Not all the material is as blatantly political as when Borat tells a cheering rodeo crowd, while dressed in an American flag shirt, that “We support your war of terror. … May George Bush drink the blood of every man, woman and child in Iraq.” It also includes many more conventional poop and smut jokes. But its most radical take is its daring onslaught of anti-Semitic jokes that exposes those parties not in on the joke as part of the problem and are the ones apt to bite at Borat’s ignorant comments and offer their own bigoted responses. When the laughing stops you realize that this was a documentary with real Americans, and no matter how bigoted a comment Borat made it became scary that he found no trouble finding someone who agreed with him. That alone tells us that this tasteless comedy also tells us something rotten about America we might not readily acknowledge (even if history tells us about the country’s long standing bigotry). The film lets on that bigotry is either latent in America’s collective unconscious or can easily be found in the everyday American attitude.

There’s a danger these bad taste ethnic jokes might be taken seriously and give rise to making anti-Semitism more overt and acceptable. The Anti-Defamation League has expressed concern about just that and passed on their concerns to Cohen, a supposedly observant Jew who believes that his comedy exposes many of the prejudices of the dominant Western culture that it hides behind its cultured civil “niceties” and therefore if faced has a better chance of being looked at and possibly eradicated. Cohen in interviews made the point that if it weren’t for the civil rights movement, we might not have taken such steps to legally try and gain justice for all. He therefore puts himself out as a risk taker and is willing to play with fire.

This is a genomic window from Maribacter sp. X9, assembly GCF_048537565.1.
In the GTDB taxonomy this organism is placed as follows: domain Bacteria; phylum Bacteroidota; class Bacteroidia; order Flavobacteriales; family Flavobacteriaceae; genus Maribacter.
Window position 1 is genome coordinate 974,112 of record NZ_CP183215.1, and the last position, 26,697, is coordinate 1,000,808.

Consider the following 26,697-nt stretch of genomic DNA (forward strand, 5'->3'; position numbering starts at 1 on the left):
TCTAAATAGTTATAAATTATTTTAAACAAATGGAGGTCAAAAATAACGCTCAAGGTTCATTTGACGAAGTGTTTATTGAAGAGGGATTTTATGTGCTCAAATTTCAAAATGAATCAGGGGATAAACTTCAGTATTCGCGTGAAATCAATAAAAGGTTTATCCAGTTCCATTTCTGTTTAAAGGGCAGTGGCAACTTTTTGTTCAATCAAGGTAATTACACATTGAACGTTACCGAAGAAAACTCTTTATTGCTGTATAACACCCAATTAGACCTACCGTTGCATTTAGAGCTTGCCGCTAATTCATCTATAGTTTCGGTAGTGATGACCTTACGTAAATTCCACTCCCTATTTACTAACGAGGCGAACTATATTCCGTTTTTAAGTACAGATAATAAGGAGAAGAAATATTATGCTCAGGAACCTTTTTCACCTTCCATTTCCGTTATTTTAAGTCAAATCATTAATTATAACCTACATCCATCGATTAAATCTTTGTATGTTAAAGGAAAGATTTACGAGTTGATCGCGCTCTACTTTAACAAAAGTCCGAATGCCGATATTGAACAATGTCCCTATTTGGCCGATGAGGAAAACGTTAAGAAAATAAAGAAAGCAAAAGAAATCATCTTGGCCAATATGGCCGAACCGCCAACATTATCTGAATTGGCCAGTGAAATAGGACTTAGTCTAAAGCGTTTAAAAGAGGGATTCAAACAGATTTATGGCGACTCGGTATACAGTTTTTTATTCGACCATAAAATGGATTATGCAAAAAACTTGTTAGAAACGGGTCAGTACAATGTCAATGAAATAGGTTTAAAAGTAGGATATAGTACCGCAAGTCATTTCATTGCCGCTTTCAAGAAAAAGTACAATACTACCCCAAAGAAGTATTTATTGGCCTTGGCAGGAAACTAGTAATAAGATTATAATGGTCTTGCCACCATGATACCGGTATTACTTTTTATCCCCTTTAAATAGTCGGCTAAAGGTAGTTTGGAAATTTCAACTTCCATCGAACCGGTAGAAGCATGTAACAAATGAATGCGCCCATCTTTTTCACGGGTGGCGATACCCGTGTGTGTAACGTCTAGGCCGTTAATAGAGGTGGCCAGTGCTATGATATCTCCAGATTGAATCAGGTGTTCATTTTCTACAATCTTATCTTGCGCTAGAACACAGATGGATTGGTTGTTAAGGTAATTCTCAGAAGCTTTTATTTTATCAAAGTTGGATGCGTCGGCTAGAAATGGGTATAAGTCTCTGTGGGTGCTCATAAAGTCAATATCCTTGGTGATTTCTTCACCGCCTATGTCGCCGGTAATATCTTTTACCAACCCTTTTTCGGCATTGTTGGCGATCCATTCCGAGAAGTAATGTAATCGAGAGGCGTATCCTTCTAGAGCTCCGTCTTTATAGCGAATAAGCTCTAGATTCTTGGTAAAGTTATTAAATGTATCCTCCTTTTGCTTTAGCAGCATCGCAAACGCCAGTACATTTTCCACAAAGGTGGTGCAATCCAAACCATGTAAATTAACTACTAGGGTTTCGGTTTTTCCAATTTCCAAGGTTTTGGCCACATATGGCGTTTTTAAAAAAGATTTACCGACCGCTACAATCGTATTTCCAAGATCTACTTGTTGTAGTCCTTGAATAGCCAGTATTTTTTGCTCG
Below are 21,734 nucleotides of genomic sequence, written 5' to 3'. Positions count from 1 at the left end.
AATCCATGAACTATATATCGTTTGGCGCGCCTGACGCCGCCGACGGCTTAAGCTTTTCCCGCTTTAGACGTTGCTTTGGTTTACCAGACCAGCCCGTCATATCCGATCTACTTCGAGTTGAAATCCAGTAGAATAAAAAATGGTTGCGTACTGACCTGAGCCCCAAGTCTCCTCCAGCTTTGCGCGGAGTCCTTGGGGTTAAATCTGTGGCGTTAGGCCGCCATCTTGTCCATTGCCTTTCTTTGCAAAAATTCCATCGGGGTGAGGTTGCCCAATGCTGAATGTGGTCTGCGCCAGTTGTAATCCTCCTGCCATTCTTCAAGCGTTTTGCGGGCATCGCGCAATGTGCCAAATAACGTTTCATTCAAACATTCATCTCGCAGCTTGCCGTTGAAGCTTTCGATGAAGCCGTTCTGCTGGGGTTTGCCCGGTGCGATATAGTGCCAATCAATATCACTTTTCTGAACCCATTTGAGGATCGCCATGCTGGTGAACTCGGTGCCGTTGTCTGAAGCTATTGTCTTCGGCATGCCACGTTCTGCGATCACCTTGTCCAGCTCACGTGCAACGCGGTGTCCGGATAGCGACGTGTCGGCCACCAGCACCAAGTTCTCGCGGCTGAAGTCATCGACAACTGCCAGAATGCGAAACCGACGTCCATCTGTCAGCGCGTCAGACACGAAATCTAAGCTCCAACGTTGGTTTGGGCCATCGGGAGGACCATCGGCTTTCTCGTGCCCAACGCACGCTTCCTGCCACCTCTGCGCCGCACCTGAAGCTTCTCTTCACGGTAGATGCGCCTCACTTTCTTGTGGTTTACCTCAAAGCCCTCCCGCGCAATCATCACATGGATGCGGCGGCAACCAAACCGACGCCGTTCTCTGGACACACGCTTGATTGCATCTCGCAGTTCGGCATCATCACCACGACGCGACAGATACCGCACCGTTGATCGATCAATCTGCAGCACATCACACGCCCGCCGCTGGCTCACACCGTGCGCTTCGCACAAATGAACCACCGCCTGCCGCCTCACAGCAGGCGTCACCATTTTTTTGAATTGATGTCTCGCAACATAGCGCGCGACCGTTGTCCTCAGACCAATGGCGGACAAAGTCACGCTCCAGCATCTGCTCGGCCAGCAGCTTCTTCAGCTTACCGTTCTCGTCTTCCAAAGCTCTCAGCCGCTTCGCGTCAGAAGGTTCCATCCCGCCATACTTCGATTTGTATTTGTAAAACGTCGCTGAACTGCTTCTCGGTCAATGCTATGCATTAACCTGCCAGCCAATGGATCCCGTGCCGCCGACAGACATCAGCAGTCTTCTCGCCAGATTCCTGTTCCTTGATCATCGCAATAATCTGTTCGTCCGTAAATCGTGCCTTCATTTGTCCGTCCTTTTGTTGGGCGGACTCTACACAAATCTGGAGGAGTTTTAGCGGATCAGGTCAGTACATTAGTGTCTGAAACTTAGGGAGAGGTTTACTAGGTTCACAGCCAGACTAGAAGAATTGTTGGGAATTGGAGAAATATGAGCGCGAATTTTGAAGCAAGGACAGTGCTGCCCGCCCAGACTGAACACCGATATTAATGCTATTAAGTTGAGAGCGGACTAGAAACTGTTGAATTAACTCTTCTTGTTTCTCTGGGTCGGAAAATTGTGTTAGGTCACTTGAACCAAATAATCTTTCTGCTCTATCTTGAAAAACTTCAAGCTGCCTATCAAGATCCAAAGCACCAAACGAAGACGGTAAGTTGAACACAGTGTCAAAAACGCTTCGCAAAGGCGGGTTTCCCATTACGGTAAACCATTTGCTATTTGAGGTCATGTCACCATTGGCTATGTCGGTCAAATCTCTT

Though the pic doesn’t completely work (the filmmaking is at times as crude as the jokes), nevertheless, it does hit a raw nerve and is provocative. It’s a comedy that demands you get the joke or the joke could become something that backfires big time (one can’t be certain if you are not playing with dynamite with this one and might only legitimize an anti-Semitism that has been kept for the most part under the radar in this country).


REVIEWED ON 11/14/2006 GRADE: A-